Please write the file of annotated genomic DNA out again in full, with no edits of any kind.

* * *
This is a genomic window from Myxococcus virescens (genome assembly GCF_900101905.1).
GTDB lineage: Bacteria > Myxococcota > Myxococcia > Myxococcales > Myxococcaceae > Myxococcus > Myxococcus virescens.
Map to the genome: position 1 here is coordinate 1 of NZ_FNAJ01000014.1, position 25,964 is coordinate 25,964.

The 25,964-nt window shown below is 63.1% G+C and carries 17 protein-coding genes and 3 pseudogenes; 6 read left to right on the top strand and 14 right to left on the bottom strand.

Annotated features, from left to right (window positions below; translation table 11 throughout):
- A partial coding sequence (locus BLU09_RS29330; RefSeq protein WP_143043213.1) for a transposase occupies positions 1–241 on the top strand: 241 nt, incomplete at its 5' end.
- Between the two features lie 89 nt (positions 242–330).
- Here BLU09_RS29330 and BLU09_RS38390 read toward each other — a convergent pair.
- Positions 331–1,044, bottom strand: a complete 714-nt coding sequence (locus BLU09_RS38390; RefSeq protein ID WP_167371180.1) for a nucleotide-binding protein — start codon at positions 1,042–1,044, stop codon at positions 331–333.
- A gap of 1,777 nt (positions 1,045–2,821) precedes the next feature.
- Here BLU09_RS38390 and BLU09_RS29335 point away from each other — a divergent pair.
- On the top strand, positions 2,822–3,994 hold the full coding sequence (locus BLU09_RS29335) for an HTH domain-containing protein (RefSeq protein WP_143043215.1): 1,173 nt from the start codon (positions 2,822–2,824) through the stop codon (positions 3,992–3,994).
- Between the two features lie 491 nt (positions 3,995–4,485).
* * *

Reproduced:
This is a genomic window from Myxococcus virescens (genome assembly GCF_900101905.1).
GTDB lineage: Bacteria > Myxococcota > Myxococcia > Myxococcales > Myxococcaceae > Myxococcus > Myxococcus virescens.
Map to the genome: position 1 here is coordinate 1 of NZ_FNAJ01000014.1, position 25,964 is coordinate 25,964.

The 25,964-nt window shown below is 63.1% G+C and carries 17 protein-coding genes and 3 pseudogenes; 6 read left to right on the top strand and 14 right to left on the bottom strand.

Annotated features, from left to right (window positions below; translation table 11 throughout):
- A partial coding sequence (locus BLU09_RS29330; RefSeq protein WP_143043213.1) for a transposase occupies positions 1–241 on the top strand: 241 nt, incomplete at its 5' end.
- Between the two features lie 89 nt (positions 242–330).
- Here BLU09_RS29330 and BLU09_RS38390 read toward each other — a convergent pair.
- Positions 331–1,044, bottom strand: a complete 714-nt coding sequence (locus BLU09_RS38390; RefSeq protein ID WP_167371180.1) for a nucleotide-binding protein — start codon at positions 1,042–1,044, stop codon at positions 331–333.
- A gap of 1,777 nt (positions 1,045–2,821) precedes the next feature.
- Here BLU09_RS38390 and BLU09_RS29335 point away from each other — a divergent pair.
- On the top strand, positions 2,822–3,994 hold the full coding sequence (locus BLU09_RS29335) for an HTH domain-containing protein (RefSeq protein WP_143043215.1): 1,173 nt from the start codon (positions 2,822–2,824) through the stop codon (positions 3,992–3,994).
- Between the two features lie 491 nt (positions 3,995–4,485).